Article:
The projections have Stanton at 46.2 WAR over the next 10 seasons, including 7.1 in 2018 and 6.8 in 2019, the two seasons the organization should be focused on given Madison Bumgarner’s contract situation. ZiPS projects Stanton at 46 homers next season if he plays for the Giants, followed by 43, 42, 39, 35 over the following four years. For comparison’s sake, Brandon Belt led the Giants in homers each of the last two seasons and he has 35 total during that span. 

Any sort of projection system needs to be taken with a huge grain of salt, especially with a player who has had injury issues in the past. But ZiPS believes Stanton -- who plays in a huge park already -- is a rarity, the kind of power hitter who can keep crushing well into his 30’s and put up huge numbers even if he is limited by the realities of getting older and getting hurt. Szymborski’s projections have Stanton playing just 102 games in 2025, but he’s still projected to hit 23 homers, 20 doubles and post an OPS+ of 121. Even in the 10th year of the projections, ZiPS has Stanton down for 16 homers. 

There are no sure things in this game, but as Evans continues to chase a blockbuster deal, he can be confident that Stanton is one player who should be able to provide power for years to come, no matter what AT&T Park does to hold hitters down. 

Former A's slugger Gomes offers Ohtani scouting report: 'Big fan of the dude'

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AP

Former A's slugger Gomes offers Ohtani scouting report: 'Big fan of the dude'

Former A's left fielder/DH and Bay Area native, Jonny Gomes, last played Major League Baseball in 2015. The next year, Gomes looked to continue his career in Japan with the Rakuten Golden Eagles. 

Gomes struggled in Japan, batting just .169 in 18 games. While in Japan though, Gomes saw firsthand the two-way talent of Shohei Ohtani. 

"The dude throws 100 miles per hour consistently," Gomes said Tuesday to MLB Network Radio. "That plays."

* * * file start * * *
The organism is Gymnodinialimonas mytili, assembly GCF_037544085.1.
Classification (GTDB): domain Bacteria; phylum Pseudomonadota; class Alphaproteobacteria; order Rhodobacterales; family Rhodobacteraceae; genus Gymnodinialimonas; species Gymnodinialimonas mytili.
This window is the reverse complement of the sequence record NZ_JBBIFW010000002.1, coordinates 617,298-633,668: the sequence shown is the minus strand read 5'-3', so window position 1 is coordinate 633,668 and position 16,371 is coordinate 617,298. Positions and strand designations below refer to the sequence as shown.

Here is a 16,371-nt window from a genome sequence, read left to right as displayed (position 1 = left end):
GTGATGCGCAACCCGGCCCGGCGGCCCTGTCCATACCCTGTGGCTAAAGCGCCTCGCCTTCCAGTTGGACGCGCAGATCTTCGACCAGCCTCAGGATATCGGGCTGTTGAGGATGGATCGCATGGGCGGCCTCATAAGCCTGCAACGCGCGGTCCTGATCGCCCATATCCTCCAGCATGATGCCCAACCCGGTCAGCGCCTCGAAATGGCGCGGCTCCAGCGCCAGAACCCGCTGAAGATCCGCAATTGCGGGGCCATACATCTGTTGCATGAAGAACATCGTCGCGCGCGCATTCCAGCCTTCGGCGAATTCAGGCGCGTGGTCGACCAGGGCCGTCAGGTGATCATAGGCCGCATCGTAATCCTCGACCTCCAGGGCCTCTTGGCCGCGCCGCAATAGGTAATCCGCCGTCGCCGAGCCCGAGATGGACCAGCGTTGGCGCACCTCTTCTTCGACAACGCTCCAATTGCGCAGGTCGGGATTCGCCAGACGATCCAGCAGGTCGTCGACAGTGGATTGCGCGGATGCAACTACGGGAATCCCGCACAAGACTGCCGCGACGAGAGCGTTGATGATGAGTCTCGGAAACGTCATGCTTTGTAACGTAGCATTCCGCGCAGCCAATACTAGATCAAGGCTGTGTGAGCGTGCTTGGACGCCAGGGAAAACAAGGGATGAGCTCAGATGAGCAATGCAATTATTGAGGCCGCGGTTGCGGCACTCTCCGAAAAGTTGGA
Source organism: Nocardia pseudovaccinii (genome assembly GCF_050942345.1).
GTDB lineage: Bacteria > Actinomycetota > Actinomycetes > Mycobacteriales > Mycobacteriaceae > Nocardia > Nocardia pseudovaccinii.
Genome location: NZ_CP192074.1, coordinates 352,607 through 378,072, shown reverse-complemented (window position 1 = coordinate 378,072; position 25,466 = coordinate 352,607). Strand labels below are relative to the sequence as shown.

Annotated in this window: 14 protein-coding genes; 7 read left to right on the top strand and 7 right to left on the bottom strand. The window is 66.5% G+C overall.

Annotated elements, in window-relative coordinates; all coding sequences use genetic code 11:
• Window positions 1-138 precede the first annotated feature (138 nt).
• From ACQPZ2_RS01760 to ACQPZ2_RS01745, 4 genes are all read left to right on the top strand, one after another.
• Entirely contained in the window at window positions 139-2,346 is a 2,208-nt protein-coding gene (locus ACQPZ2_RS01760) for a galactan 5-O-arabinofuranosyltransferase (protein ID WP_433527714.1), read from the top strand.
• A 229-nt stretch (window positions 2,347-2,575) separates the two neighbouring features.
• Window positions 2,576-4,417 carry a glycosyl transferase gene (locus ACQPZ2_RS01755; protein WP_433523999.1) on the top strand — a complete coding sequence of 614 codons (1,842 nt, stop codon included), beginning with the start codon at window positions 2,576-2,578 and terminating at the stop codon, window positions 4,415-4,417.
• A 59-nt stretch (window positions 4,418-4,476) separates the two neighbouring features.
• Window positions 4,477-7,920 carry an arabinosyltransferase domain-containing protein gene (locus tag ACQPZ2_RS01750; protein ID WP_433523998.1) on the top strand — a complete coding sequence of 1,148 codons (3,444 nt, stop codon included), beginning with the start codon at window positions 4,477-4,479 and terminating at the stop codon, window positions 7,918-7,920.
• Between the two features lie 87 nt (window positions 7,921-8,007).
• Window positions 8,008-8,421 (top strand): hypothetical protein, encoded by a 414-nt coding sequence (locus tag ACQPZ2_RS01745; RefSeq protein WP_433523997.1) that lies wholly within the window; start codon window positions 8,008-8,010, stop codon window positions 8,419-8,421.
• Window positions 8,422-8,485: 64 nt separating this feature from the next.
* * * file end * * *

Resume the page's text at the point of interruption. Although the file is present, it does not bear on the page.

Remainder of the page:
With MLB, the Players Association, and the Nippon Professional Baseball Organization agreeing to a new posting system, Ohtani should soon be available as a free agent to MLB teams. Gomes was adamant that Ohtani will live up to the hype. 

"If you have the arm speed to throw 100 miles per hour, guess what your slider's gonna do -- yikes. And he also has a split, which is yikes with that arm speed. And he also has a changeup, and he also has a curveball. You're talking about five plus, plus, plus pitches.

"If he was in the draft, I think it would be a no-brainer right now that he'd be No. 1 overall," Gomes said. 

Since turning pro as an 18-year-old, Ohtani has been a dominant force on the mound. The 6-foot-3 right-hander owns a 42-15 career record with a 2.52 ERA and 1.076 WHIP. 

What makes Ohtani, 23, so intriguing is that he's not only the best pitcher in Japan, he may be the best hitter too. In 2017, Ohtani hit .332 with eight home runs in 65 games. The left fielder/DH owns a .286/.358/.500 career slash line with 48 home runs. 

"Now hitting wise, is it gonna transfer, is it not? I've seen the dude hit a fly ball that hit the roof of the Tokyo Dome," Gomes remembers. "So, what does that tell you? That bat speed's there, that power's there, that he's generating a lot out front.

"To be able to hit the roof of the Tokyo Dome is way more impressive than hitting any other roof in the states. It would be like hitting the roof in Seattle when it was closed, it's way up there."

Everyone knows about Ohtani off-the-charts talent. The stats are there. What we don't know as much about is his personality. Gomes does and he believes his leadership will make him be a star in the states. 

"I'm a big fan of the dude," Gomes says. "I saw his work ethic, I saw how players treated him, I saw how respectful he was. Over there it's all about seniority. Granted he was the biggest star on the field at any given moment, but still gave the utmost respect to seniority guys on his ball club."